Here is a prime example of how this works:
In my early 20s I dated a woman for 7 years who was half Japanese and half Portuguese. I never once proposed. When confronted by friends and family for not doing so – I attributed my trepidation to her Japanese father who had issues with my being black. I claimed I did not want to bring children into those dynamics. Though this may have been a legitimate claim, the truth is I was blaming her father for my own commitment issues. I was afraid to commit to marrying her but I was also afraid to commit to leaving (breaking up) so that we could move on with our lives. Instead, I posed a somewhat sensible argument and sought no solution. Selfishly, I held all the cards yet I only chose to play the race card. And that is a prime example of a victim choosing a stagnant life over a dynamic one.
The deeper, underlying issue is that victimhood is a byproduct of low self-esteem, self-doubt and insecurities, which prevent us from taking responsibility. These emotions must be acknowledged and repaired in order to move ahead.
So how does one break out of the victim cycle?
Lisa Bahar, a licensed marriage and family therapist states, “Victimhood often stems from a place of loss whether it’s a relationship, health, etc. A major step toward escaping victimhood is identifying that you are in fact playing the victim role. Equally important is having the realization that the victim role is not paying off.”
“You have to accept that you may not have caused the problem but only you can clean it up,” says Dr. David Reiss, a practicing psychiatrist for over 25 years. He adds, “It’s important for people who have truly been victimized to acknowledge that they have been traumatized by one or more incident(s), acknowledge how he/she feels about it – but to realize that the perpetrator isn’t going to come back and make good on you. If you are waiting for fairness you’re stuck.”
“Many times, victim roles will attract the rescuer role into their life. It is a big step to notice that, be willing to let that role go and turn to self for a different way of behaving and feeling in the world. This takes practice and awareness,” explains Lisa Bahar.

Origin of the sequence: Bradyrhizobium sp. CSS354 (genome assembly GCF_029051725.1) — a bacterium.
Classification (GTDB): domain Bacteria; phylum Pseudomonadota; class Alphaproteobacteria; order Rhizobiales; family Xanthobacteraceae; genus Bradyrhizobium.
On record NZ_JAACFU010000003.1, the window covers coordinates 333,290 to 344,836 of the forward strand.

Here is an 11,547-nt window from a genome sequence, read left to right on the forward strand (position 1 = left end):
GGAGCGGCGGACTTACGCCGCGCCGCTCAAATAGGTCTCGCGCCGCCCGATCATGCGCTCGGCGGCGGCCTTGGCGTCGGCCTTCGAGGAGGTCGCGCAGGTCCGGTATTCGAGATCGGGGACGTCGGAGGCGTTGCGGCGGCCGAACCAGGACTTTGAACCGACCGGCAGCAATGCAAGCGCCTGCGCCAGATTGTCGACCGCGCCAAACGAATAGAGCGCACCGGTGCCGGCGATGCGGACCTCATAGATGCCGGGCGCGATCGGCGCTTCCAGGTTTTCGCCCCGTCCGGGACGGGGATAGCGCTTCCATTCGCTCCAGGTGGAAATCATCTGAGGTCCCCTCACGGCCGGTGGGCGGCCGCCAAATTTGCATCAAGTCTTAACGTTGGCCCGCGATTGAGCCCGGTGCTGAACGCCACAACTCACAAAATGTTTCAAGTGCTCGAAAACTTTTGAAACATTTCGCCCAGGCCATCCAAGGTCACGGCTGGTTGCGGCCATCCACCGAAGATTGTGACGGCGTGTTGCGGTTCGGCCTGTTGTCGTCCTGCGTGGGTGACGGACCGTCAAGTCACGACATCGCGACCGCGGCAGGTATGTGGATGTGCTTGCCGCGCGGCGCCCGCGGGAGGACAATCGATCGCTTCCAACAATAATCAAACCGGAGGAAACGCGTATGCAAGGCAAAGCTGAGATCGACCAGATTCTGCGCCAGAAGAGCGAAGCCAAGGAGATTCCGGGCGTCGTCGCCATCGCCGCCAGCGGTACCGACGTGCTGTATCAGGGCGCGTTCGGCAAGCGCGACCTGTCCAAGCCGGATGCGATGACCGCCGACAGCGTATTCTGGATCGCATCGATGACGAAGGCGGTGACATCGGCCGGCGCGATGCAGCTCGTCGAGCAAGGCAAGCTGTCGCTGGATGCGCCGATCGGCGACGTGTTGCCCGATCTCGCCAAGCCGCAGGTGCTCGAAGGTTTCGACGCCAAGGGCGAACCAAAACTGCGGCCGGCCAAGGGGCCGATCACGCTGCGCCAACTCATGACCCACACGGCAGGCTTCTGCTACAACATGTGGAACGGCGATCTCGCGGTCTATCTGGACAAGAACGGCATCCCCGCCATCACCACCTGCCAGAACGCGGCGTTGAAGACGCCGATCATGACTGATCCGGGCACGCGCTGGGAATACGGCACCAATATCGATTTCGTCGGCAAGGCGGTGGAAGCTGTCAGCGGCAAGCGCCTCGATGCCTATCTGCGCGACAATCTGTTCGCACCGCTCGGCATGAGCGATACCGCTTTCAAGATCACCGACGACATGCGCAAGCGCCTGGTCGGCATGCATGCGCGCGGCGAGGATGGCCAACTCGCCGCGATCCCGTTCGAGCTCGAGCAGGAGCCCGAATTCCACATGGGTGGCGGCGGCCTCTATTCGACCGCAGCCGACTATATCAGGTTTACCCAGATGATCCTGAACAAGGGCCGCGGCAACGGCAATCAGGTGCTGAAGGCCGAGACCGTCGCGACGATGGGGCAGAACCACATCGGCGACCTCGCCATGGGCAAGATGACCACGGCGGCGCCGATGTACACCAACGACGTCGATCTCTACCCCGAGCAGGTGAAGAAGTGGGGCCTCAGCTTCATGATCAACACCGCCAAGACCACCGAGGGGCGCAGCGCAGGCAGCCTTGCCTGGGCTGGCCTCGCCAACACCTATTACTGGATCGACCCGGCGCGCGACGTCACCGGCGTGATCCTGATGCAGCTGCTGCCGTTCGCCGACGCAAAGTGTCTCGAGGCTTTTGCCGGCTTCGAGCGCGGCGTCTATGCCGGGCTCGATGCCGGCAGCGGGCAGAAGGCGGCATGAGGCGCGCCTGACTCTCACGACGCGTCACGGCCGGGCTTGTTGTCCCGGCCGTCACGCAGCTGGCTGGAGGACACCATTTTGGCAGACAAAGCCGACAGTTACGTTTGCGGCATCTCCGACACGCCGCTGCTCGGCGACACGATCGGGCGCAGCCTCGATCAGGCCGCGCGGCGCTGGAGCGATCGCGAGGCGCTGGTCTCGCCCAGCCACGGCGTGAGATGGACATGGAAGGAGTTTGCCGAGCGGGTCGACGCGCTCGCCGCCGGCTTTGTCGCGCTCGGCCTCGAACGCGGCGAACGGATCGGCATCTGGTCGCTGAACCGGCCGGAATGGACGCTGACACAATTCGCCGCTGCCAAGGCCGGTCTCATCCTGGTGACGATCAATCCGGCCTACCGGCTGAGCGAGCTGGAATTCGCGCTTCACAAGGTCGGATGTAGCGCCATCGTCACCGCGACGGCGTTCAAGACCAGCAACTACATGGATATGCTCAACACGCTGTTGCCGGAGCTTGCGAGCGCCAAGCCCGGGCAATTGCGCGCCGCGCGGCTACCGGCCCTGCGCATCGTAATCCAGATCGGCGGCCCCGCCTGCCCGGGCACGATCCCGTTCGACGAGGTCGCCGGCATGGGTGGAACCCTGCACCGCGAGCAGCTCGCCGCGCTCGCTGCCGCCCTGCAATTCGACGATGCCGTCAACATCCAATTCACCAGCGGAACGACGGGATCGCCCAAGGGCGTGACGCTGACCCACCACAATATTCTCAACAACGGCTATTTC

Another factor in our culture’s sense of helplessness is we are taught to believe that credit scores, college degrees, new cars, jewelry and a home equate to happiness. Even worse, we use these things to forge our identities. That only draws us further away from knowing who we truly are. Without a deeper understanding of self, it is nearly impossible to know what we are actually capable of —which leaves plenty of room for self-doubt.
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Learning to be comfortable in the company of people who didn’t need to be rescued and weren’t interested in saving anyone was extremely challenging. Resisting the urge to blame others was even more uncomfortable. But in those areas of uncertainty and discomfort is where most of my progress in love and life has been made. That year was the turning point of my existence. I started a very lucrative Internet business and I was offered my first acting role.
Speaking as someone who has been both the victim and the rescuer I can assure you — the rescuer is merely an enabler, much like putting a band-aid over Gangrene. And the longer we await our savior(s) or find reason to blame others — the longer we put our lives on hold. Life is too short because we wait too long to start living it.
- – David M. Reiss, M.D.
- – Lisa Bahar, MA, CCJP, LMFT, LPCC
- – Elayne Savage, PhD
This article was previously published at GlobalGrind.